# Evaluating $\int_{0}^{\infty}{\sin(x)\sin(2x)\sin(3x)\ldots \sin(nx)\sin(n^{2}x) \over x^{n + 1}}\,dx$

How can we calculate $$\int_{0}^{\infty}{\sin\left(x\right)\sin\left(2x\right)\sin\left(3x\right)\ldots \sin\left(nx\right)\sin\left(n^{2}x\right) \over x^{n + 1}}\,\mathrm{d}x ?$$

I believe that we can use the Dirichlet integral

$$\int_{0}^{\infty}{\sin\left(x\right) \over x}\,\mathrm{d}x = {\pi \over 2}$$

But how do we split the integrand?

• Just to be sure before trying something: Is it on purpose that the last factor is $n^2$ and not $n+1$ (that would fit the pattern)? – mickep Jun 29 '16 at 7:20
• If it would have been n+1 instead of n^2 .. then I know the answer for sure – Aman Rajput Jun 29 '16 at 7:47
• I used mathematica to calculate some results,we set result is I, and $n=1,I=\frac{\pi}{2}$,$n=2,I=\pi$,$n=3,I=3 \pi$,$n=4,I=12 \pi$,$n=5,I=60 \pi$ – Young1997 Jun 29 '16 at 8:48
• so the answer is $\frac{n!\pi}{2}$ – Young1997 Jun 29 '16 at 8:50
• @Young1997 In this case, that method works. But sometimes, it can fail for large numbers. See this – Sophie Agnesi Jun 29 '16 at 13:29

We have (theorem $2$, part $(ii)$, page 6) that:

If $a_{0},\dots,a_{n}$ are real and $a_{0}\geq\sum_{k=1}^{n}\left|a_{k}\right|$, then $$\int_{0}^{\infty}\prod_{k=0}^{n}\frac{\sin\left(a_{k}x\right)}{x}dx=\frac{\pi}{2}\prod_{k=1}^{n}a_{k}.$$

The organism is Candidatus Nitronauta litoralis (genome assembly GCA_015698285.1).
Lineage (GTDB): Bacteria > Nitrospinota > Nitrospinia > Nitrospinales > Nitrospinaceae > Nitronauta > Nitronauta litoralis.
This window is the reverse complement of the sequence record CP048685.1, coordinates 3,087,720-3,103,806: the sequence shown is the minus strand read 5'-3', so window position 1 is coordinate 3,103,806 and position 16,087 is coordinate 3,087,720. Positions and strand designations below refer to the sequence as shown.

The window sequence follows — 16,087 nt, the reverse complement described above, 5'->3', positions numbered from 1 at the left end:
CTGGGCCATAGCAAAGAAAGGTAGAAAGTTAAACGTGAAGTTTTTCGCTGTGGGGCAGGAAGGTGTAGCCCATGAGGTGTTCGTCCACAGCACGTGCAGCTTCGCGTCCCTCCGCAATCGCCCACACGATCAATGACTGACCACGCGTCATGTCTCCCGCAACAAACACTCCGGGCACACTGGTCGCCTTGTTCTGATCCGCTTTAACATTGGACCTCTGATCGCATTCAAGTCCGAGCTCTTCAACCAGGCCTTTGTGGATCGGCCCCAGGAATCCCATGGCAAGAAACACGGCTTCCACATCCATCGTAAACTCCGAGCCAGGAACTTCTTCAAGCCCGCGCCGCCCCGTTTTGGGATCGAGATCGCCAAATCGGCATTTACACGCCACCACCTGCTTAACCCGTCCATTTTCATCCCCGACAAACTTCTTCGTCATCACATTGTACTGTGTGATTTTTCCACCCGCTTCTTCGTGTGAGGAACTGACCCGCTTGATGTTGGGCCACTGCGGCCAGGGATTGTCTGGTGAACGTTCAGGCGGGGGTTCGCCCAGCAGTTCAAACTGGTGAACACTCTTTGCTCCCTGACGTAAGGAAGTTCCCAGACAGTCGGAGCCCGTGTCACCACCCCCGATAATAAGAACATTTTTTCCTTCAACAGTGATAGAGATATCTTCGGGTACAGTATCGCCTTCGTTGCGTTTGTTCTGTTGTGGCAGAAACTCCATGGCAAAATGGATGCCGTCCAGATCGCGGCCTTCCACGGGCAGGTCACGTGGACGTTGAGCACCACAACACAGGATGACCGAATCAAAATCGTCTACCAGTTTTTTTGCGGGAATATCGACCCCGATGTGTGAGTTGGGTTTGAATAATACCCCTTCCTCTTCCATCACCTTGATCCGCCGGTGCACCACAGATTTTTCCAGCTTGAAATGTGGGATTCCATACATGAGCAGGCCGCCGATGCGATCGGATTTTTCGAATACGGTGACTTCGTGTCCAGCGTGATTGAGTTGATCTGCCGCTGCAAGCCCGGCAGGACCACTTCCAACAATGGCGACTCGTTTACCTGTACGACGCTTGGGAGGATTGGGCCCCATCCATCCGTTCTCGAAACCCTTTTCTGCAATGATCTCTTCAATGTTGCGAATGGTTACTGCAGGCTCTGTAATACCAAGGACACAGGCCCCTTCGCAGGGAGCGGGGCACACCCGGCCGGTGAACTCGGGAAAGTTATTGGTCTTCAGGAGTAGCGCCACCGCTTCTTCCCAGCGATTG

So it is sufficient to note that if we take $a_{0}=n^{2},\, a_{k}=k,\, k=1,\dots,n$ we have $$a_{0}=n^{2}\geq\frac{n\left(n+1\right)}{2}=\sum_{k=1}^{n}a_{k}$$ hence

$$\int_{0}^{\infty}\frac{\sin\left(n^{2}x\right)}{x}\prod_{k=1}^{n}\frac{\sin\left(kx\right)}{x}dx=\frac{\pi n!}{2}.$$

We can use contour integration to show that $$\int_{0}^{\infty} \frac{\sin(x) \sin(2x) \cdots \sin(nx) \sin(n^{2}x)}{x^{n+1}} \, dx = \frac{\pi n!}{2} .$$

Consider the complex function $$f(z) = \frac{\sin(z) \sin(2z) \cdots \sin(nz) e^{in^{2}z}}{z^{n+1}}.$$

If we can argue that the magnitude of the numerator is bounded in the upper half-plane, then it follows from the estimation lemma that $\int f(z ) \, dz$ vanishes along the upper half of the circle $|z|=R$ as $R \to \infty$.

Notice that numerator of $f(z)$ can be expressed as $$\frac{e^{in^{2}z}}{(2i)^{n}}\prod_{k=1}^{n} \left(e^{ikz}-e^{-ikz} \right) .$$

Since $n^2 \ge \frac{n(n+1)}{2} = \sum_{k=1}^{n} k$ , this is a linear combination of exponential functions of the form $e^{i a z}$, where $a \ge 0$. And in the upper half-plane, the magnitude of such exponential functions never exceed $1$.

Therefore, by integrating $f(z)$ around a indented contour that consists of the real axis and the large semicircle above it, we get $$\text{PV} \int_{-\infty}^{\infty} f(x) \, dx - \pi i \, \text{Res} [f(z), 0] = 0 \, ,$$ where

\begin{align} \text{Res} [f(z), 0] &= \lim_{z \to 0} z \, \frac{\sin(z) \sin(2z) \cdots \sin(nz) e^{in^{2}z}}{z^{n+1}} \\ &= \lim_{z \to 0} \frac{\sin(z)}{z} \frac{\sin(2z)}{z} \cdots \frac{\sin(nz)}{z} \, e^{inz^{2}} \\ &=1 \cdot 2 \cdots n \cdot 1 \\ &=n!. \end{align}

Equating the imaginary parts on both sides of the equation, we get $$\int_{-\infty}^{\infty} \frac{\sin(x) \sin(2x) \cdots \sin(nx) \sin(n^{2}x)}{x^{n+1}} \, dx = \pi n! .$$

And since the integrand is even, it follows that $$\int_{0}^{\infty} \frac{\sin(x) \sin(2x) \cdots \sin(nx) \sin(n^{2}x)}{x^{n+1}} \, dx = \frac{\pi n!}{2} .$$

• awesome answer. a very big (+1)! – tired Jul 19 '16 at 10:09

$$\frac12[\pi(n^2 n!)-\frac{\pi}{2^n(n+1)!}((1+2+..+n+n^2)-2)^2]$$
• Are you sure this is correct? In the case of $n = 1$ the integral evaluates to $\pi/2$, but your solution gives $\pi$? – okrzysik Jun 29 '16 at 8:14
• I don't think this gives the correct answer either, my calculations seem to agree with the OPs' in the comment section of $\pi n!/2$. – okrzysik Jun 29 '16 at 9:41